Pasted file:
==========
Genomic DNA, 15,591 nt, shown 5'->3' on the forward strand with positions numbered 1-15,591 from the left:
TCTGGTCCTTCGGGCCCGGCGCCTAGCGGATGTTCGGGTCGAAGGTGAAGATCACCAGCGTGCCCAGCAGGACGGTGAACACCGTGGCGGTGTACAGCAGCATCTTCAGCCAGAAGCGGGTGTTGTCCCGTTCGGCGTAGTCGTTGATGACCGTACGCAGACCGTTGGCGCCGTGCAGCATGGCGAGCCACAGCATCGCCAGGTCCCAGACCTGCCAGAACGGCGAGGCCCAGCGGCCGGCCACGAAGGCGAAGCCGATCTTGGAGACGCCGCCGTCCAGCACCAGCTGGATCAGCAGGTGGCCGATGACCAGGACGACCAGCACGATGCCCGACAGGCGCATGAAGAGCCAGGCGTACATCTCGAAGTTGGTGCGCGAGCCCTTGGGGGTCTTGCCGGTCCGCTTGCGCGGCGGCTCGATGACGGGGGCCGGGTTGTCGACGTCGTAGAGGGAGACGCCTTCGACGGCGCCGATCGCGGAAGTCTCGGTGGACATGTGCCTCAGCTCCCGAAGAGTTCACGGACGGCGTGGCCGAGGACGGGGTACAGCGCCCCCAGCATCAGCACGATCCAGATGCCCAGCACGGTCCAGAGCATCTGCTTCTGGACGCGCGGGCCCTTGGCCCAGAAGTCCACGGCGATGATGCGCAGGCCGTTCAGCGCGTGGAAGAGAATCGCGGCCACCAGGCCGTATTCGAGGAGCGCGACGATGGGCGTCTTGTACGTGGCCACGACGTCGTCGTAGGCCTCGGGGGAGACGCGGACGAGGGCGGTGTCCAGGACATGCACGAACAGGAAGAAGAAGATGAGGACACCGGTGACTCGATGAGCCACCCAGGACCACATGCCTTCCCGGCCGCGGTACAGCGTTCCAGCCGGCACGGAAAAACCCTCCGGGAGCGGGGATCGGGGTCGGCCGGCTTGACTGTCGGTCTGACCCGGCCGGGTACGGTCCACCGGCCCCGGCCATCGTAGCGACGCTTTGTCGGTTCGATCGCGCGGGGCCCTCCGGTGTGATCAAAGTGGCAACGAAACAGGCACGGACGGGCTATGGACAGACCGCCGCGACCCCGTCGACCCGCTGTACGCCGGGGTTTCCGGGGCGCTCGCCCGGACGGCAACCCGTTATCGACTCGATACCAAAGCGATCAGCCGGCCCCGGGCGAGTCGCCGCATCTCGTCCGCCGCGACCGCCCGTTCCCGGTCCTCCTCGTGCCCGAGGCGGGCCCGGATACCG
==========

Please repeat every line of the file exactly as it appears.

Genomic DNA, 15,591 nt, shown 5'->3' on the forward strand with positions numbered 1-15,591 from the left:
TCTGGTCCTTCGGGCCCGGCGCCTAGCGGATGTTCGGGTCGAAGGTGAAGATCACCAGCGTGCCCAGCAGGACGGTGAACACCGTGGCGGTGTACAGCAGCATCTTCAGCCAGAAGCGGGTGTTGTCCCGTTCGGCGTAGTCGTTGATGACCGTACGCAGACCGTTGGCGCCGTGCAGCATGGCGAGCCACAGCATCGCCAGGTCCCAGACCTGCCAGAACGGCGAGGCCCAGCGGCCGGCCACGAAGGCGAAGCCGATCTTGGAGACGCCGCCGTCCAGCACCAGCTGGATCAGCAGGTGGCCGATGACCAGGACGACCAGCACGATGCCCGACAGGCGCATGAAGAGCCAGGCGTACATCTCGAAGTTGGTGCGCGAGCCCTTGGGGGTCTTGCCGGTCCGCTTGCGCGGCGGCTCGATGACGGGGGCCGGGTTGTCGACGTCGTAGAGGGAGACGCCTTCGACGGCGCCGATCGCGGAAGTCTCGGTGGACATGTGCCTCAGCTCCCGAAGAGTTCACGGACGGCGTGGCCGAGGACGGGGTACAGCGCCCCCAGCATCAGCACGATCCAGATGCCCAGCACGGTCCAGAGCATCTGCTTCTGGACGCGCGGGCCCTTGGCCCAGAAGTCCACGGCGATGATGCGCAGGCCGTTCAGCGCGTGGAAGAGAATCGCGGCCACCAGGCCGTATTCGAGGAGCGCGACGATGGGCGTCTTGTACGTGGCCACGACGTCGTCGTAGGCCTCGGGGGAGACGCGGACGAGGGCGGTGTCCAGGACATGCACGAACAGGAAGAAGAAGATGAGGACACCGGTGACTCGATGAGCCACCCAGGACCACATGCCTTCCCGGCCGCGGTACAGCGTTCCAGCCGGCACGGAAAAACCCTCCGGGAGCGGGGATCGGGGTCGGCCGGCTTGACTGTCGGTCTGACCCGGCCGGGTACGGTCCACCGGCCCCGGCCATCGTAGCGACGCTTTGTCGGTTCGATCGCGCGGGGCCCTCCGGTGTGATCAAAGTGGCAACGAAACAGGCACGGACGGGCTATGGACAGACCGCCGCGACCCCGTCGACCCGCTGTACGCCGGGGTTTCCGGGGCGCTCGCCCGGACGGCAACCCGTTATCGACTCGATACCAAAGCGATCAGCCGGCCCCGGGCGAGTCGCCGCATCTCGTCCGCCGCGACCGCCCGTTCCCGGTCCTCCTCGTGCCCGAGGCGGGCCCGGATACCG